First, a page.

Toujours la change
Worlds apart but with a common chosen profession, student teachers from the United States, Brazil, France and Russia talk about their training, the challenges they face and what the future holds
Catherine Hutzler decided the direction of her career early on. "I had two long-standing passions - to work with children and in the theatre," she says.
After university, she spent six years in a theatrical troupe. Now 28, Catherine is training to be a primary school teacher at the Institut Universitaire de Formation des Matres - the university institute of teacher training - in Paris.
France radically overhauled its teacher training system eight years ago. Previously, primary teachers (instituteurs) and secondary teachers (professeurs) were trained in separate establishments and had different status, and instituteurs did not need a degree. Since 1991, emphasis has been on raising teaching standards and equality of status for all teachers; whether destined for a nursery school or lycee, trainees must have at least the equivalent of a BA, and everyone is trained at an IUFM. Primary teachers are now called professeurs d'ecoles.
Catherine is fairly representative of the new intake. Women outnumber men, representing nearly seven out of 10 of IUFM students, and graduates in arts and human sciences proliferate. They are older when they start training and better qualified than their predecessors.
The programmes mix theory and practical work. While the training of primary and secondary teachers differs to suit their jobs, with secondary trainees specialising in one subject, all the students follow core subjects such as the history of the education system and child psychology. Catherine Lacronique, who is in charge of primary training at the Paris IUFM, says courses dealing with such issues as violence or cults are now in demand.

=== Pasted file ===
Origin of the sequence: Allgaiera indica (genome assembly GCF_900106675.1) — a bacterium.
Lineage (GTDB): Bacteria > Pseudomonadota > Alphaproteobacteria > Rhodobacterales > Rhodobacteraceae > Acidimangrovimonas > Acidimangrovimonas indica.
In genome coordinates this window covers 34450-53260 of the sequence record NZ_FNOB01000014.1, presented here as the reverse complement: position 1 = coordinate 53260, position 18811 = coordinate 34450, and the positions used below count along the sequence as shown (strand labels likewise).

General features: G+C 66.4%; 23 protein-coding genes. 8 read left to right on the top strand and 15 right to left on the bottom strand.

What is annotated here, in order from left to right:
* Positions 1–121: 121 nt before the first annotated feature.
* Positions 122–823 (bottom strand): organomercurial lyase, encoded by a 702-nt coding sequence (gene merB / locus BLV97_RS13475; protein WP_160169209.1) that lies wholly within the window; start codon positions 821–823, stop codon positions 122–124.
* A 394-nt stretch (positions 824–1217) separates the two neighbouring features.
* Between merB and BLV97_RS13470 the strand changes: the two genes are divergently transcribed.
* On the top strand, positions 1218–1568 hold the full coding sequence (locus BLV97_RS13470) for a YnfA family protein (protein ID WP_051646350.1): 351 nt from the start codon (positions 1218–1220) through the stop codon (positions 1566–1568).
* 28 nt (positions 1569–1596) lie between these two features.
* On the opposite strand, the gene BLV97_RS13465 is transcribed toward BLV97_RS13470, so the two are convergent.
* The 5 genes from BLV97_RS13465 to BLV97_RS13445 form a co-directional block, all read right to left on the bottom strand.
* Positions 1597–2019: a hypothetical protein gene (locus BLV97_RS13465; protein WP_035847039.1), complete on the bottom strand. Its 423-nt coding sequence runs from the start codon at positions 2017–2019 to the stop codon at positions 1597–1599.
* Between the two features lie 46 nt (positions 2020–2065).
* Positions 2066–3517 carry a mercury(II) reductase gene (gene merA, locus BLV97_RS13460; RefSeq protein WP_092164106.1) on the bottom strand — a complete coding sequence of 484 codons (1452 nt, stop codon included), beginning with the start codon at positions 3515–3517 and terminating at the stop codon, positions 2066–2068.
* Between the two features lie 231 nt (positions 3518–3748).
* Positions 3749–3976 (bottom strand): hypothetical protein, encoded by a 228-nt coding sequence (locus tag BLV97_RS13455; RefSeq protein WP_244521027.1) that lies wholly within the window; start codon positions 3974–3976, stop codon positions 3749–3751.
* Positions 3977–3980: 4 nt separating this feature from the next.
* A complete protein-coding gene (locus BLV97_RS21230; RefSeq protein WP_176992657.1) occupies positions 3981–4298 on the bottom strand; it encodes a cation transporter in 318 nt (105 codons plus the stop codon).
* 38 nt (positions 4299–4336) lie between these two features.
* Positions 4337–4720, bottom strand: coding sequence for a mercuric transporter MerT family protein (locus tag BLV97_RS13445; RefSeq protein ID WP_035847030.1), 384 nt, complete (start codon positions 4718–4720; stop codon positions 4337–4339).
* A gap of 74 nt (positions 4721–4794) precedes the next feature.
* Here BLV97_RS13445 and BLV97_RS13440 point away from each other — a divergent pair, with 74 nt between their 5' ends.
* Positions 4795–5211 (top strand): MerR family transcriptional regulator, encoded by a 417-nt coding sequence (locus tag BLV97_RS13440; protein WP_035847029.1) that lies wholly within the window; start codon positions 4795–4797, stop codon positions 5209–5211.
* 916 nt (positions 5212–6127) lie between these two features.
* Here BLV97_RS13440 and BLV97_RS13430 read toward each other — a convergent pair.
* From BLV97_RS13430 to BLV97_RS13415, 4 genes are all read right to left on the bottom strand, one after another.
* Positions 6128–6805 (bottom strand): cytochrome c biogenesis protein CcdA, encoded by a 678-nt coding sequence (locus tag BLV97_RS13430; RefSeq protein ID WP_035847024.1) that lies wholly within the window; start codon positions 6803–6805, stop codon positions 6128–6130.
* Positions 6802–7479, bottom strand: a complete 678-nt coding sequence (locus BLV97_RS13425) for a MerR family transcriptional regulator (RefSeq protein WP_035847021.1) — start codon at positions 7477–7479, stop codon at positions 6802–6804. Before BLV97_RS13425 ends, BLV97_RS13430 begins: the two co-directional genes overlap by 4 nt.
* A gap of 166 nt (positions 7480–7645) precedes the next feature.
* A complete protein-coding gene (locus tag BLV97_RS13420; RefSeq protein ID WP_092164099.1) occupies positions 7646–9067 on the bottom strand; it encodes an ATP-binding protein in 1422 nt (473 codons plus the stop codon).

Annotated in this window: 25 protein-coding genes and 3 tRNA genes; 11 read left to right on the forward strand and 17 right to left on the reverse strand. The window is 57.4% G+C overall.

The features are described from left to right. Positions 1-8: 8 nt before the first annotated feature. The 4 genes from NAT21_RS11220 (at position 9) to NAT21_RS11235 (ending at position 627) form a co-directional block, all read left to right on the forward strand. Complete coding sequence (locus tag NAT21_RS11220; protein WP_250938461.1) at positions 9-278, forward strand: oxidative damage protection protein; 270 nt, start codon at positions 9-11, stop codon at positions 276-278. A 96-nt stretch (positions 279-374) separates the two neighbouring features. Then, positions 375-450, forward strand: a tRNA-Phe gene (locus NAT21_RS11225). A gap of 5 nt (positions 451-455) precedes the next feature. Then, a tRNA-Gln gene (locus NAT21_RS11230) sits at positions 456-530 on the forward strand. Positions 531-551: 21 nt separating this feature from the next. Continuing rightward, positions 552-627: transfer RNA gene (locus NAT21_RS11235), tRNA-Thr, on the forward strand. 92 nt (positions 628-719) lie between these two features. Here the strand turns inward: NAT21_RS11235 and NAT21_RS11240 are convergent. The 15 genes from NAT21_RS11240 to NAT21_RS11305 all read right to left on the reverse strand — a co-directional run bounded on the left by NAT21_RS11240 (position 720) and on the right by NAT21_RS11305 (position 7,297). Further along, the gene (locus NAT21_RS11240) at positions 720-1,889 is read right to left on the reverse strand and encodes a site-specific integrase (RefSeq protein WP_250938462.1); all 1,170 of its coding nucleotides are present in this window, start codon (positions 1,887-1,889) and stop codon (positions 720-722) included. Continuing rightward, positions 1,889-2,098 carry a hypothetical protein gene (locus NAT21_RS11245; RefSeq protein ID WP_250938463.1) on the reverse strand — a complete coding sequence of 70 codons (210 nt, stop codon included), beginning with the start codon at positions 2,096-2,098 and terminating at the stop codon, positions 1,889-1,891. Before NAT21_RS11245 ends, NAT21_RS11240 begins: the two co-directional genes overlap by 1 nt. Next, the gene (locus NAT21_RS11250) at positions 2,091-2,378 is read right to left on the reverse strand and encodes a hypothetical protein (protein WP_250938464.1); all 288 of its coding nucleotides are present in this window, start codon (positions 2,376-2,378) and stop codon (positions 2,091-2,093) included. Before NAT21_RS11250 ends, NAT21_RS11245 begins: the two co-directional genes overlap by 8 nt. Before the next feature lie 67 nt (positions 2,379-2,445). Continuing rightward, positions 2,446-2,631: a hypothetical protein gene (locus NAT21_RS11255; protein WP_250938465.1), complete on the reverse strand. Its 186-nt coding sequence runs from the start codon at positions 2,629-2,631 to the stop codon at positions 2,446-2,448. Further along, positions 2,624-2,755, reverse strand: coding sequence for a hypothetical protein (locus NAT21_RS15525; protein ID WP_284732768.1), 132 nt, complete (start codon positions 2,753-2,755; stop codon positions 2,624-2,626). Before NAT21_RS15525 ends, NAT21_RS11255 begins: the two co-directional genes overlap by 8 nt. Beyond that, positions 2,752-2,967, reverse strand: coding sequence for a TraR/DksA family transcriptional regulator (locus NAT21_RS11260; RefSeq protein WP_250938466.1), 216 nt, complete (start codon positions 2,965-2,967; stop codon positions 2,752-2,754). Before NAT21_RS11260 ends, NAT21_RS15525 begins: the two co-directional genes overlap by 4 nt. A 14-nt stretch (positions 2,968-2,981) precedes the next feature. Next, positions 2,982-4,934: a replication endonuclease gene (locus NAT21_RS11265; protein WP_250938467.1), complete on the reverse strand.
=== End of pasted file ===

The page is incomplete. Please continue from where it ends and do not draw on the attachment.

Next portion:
In 1997-98, 83,000 student teachers were attending the 29 IUFM, with others following the first year by distance learning while at university. At the end of their first year, students take a competitive exam. More than half of last year's 58,000 candidates sat for the Certificat d'Aptitude au Professorat de l'Enseignement Secondaire, the general secondary teachers' certificate. The primary trainees numbered about 15,000.
A stiffer exam option is the Agregation, which leads to higher level, better paid posts. Those who pass are considered public officials and are paid during their second year. The course involves intensive training with bouts of teaching experience which count towards final assessment, along with coursework and a memoire, a report presenting the student's personal teaching experiences, problems and solutions.
Since the reforms, teaching has risen in public esteem, says Mme Lacronique. Though job satisfaction might be higher than pay, as a career in public service it offers security, defined hours, generous holidays and respect for seniority.
Catherine hopes to teach 10 to 11-year-olds, but as a new arrival she might be disappointed. On the first day of the school year the teachers' council decides who will take which class, and those with longest service choose first.